Mask Mandate

Cafe Genevieve signs warn customers that masks are required to enter. The Jackson Town Council voted to extend its mask mandate through December or until the county’s COVID-19 risk level drops to moderate.

A Teton County commissioner who opposed the majority of the board’s decision to instate a mask mandate in Jackson Hole through December is now trying to lift it.

Commissioner Greg Epstein broached the subject at the end of Tuesday’s regular Teton County Board of County Commissioners meeting, asking for a meeting to consider doing so.

“I think it’s time to have that discussion,” Epstein said.

“I think for us to get to the threshold, or the risk level that the county health department is requiring, is nearly impossible,” he added, questioning the Teton County Health Department’s metrics. “I also think that we’re never going to live in a COVID-free society.”

The Wyoming Legislature changed state law last winter, taking the power to issue local health orders that last longer than 10 days away from health officials like Teton District Health Officer Dr. Travis Riddell, and giving it, instead, to elected town and county boards.

When COVID-19 cases spiked in late August, health officials recommended that both bodies put a mask mandate in place following a shorter order from Riddell. They recommended it include a condition that would tie it to the Centers for Disease Control and Prevention’s county-level COVID-19 risk metrics and lift the order automatically if the county dropped below the orange, or “substantial,” risk level. It’s currently in the red, or “high,” risk level and, for the mandate to be lifted automatically, Teton County would have to drop to “orange” and, then, “yellow.”

The town voted for a mandate then unanimously, with Councilor Jim Rooks absent.

And the county split over the vote, with Epstein and Commissioner Mark Barron opposed.

At the time, Epstein also complained about the Health Department’s decision to change how it measured COVID-19 risk to align with CDC metrics. The change was made before the mask mandate went into place and reduced the number of factors the department considered to two: new cases per 100,000 people in the last week and the percent of positive tests.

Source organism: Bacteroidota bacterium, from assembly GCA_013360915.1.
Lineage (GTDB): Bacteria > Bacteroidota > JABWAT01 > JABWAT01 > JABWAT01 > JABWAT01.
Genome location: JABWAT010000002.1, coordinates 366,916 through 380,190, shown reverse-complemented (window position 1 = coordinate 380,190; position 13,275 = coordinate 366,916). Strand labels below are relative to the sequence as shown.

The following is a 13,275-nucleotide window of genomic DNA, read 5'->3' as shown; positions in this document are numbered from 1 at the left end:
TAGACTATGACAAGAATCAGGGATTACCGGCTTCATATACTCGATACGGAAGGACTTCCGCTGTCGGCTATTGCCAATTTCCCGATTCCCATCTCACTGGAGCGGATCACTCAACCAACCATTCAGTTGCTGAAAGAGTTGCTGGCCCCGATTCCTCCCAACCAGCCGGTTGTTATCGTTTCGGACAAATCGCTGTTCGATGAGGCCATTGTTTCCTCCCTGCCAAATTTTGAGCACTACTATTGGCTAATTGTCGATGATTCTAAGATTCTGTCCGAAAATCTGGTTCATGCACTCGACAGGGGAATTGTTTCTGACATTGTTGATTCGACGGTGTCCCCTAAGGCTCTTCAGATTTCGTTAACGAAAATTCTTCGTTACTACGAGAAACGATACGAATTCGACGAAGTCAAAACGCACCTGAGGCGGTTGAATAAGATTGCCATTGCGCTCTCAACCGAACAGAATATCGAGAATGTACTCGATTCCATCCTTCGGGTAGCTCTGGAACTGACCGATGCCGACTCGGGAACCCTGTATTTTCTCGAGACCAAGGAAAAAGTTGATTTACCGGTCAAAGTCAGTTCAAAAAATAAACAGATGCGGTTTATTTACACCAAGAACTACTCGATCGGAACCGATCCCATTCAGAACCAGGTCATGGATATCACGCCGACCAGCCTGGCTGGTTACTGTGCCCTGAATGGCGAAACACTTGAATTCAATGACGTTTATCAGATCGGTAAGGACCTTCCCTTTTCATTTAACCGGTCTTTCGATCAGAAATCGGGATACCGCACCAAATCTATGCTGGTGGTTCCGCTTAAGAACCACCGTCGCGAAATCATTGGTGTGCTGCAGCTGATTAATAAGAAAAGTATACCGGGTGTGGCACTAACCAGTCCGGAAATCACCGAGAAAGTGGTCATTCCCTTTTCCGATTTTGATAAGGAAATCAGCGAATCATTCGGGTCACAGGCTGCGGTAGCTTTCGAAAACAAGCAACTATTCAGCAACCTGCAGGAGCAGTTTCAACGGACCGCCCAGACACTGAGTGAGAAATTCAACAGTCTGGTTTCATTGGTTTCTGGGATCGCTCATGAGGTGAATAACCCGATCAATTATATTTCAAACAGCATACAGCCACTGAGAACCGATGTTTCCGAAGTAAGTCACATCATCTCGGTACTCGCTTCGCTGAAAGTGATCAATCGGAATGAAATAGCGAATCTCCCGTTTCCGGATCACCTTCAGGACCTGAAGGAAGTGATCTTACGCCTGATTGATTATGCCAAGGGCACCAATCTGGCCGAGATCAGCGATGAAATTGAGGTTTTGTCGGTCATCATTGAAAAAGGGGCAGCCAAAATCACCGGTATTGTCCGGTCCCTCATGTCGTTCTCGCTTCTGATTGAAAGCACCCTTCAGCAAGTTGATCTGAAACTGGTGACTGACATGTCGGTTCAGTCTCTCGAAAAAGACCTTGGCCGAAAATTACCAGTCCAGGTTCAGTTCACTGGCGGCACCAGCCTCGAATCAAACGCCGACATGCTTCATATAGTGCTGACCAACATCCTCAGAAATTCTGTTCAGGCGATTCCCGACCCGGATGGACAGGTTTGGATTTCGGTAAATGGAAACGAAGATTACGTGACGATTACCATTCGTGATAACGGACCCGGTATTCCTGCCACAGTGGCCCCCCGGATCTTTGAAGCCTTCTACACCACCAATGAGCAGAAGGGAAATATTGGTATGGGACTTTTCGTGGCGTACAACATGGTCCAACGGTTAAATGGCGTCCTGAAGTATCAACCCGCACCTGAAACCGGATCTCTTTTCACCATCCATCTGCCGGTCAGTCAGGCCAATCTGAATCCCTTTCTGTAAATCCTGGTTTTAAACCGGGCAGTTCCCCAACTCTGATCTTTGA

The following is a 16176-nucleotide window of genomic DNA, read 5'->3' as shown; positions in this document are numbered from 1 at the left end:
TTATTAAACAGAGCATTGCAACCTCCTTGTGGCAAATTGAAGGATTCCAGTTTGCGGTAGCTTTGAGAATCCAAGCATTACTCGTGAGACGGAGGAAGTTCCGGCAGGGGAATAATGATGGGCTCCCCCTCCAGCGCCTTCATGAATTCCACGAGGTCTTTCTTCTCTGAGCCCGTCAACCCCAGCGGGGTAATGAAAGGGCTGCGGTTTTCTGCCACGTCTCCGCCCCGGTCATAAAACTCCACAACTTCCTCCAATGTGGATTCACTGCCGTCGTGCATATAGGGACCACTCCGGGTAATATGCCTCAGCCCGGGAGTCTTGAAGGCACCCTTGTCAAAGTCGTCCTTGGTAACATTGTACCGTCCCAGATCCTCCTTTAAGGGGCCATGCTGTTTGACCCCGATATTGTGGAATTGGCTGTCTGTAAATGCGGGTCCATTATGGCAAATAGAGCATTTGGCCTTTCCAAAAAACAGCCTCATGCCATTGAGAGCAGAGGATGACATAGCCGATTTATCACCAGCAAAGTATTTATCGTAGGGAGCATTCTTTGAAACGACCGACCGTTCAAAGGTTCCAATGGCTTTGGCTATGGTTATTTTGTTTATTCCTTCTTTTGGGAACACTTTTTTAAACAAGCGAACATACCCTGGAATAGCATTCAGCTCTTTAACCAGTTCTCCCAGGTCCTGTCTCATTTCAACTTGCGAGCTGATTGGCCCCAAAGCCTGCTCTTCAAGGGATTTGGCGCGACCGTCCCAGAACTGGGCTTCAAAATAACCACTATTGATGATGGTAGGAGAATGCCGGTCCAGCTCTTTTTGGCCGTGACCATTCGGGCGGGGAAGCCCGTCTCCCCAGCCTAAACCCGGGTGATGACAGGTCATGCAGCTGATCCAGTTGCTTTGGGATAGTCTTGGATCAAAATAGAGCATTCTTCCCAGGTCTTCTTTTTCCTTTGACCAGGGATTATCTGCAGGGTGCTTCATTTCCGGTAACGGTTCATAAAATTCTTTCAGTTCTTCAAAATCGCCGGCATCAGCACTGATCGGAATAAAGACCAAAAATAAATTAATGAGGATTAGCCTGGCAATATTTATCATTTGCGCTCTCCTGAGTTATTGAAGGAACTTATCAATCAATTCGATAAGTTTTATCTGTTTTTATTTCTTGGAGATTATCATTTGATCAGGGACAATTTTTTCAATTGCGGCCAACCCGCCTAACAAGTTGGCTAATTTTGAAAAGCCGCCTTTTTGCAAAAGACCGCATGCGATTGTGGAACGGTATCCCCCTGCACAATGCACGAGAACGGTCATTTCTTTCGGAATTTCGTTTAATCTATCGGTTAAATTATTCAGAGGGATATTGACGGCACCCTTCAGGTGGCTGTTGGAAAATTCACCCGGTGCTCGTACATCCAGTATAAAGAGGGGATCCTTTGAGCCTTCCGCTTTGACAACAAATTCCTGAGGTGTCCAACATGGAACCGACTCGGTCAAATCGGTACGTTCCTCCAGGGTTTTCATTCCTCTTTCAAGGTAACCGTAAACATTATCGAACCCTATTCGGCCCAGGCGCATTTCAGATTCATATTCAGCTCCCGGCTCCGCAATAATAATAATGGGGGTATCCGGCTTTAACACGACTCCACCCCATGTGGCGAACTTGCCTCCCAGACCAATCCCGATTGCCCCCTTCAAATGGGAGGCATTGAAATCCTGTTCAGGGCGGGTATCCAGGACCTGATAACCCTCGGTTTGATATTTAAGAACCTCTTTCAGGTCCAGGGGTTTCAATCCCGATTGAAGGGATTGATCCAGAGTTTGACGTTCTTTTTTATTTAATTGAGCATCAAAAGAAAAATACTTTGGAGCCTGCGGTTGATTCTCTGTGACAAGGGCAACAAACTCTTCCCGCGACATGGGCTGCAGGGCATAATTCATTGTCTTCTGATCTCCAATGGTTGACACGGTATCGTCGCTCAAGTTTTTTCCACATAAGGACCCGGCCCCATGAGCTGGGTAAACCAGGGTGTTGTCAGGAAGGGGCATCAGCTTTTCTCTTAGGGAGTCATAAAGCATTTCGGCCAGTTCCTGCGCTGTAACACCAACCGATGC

Health Department officials said at the time that they made the switch because factors like health system capacity — something the original model considered — had improved dramatically and case rates had become the main source of community risk.

And, earlier this fall, Director of Health Jodie Pond said that, when the delta variant started spreading, the department evaluated its system and found capacity metrics kept the county from leaving the “green,” or low risk level.

“Artificially it was keeping us in a low or moderate level and not telling the story about how much COVID we had,” Pond told commissioners in September when they first voted on the mask mandate.

However, in October, St. John’s Health maxed out ICU beds for three days, Oct. 5-7, with three COVID patients consistently requiring intensive care. There were three non-COVID patients in the six-bed ICU.

During the time the ICU was full, St. John’s went on diversion, notifying area hospitals, clinics and ambulance services that it didn’t have available beds for critically ill patients.

In neighboring Idaho, full hospitals have been in “crisis standards of care” — meaning some health care rationing may be required — for more than a month.

COVID-19 levels fell sharply in early October but have recently started climbing again.

After peaking at a seven-day average of 26 cases per day in September to 4.6 in early October, the daily average is now hovering above 10.

On Thursday, the county was reporting new cases per 100,000 people at 326.5.

“That’s three times higher than the threshold to go into red,” Teton County Director of Health Jodie Pond said Thursday. The threshold is 100.

The rate of cases coming back positive stood in the green or “low” risk level: 4.06%, which is below the 4.99% threshold for bumping to the yellow or “moderate” risk level.

In determining the risk level, the CDC model considers Teton County to be in the “red” level.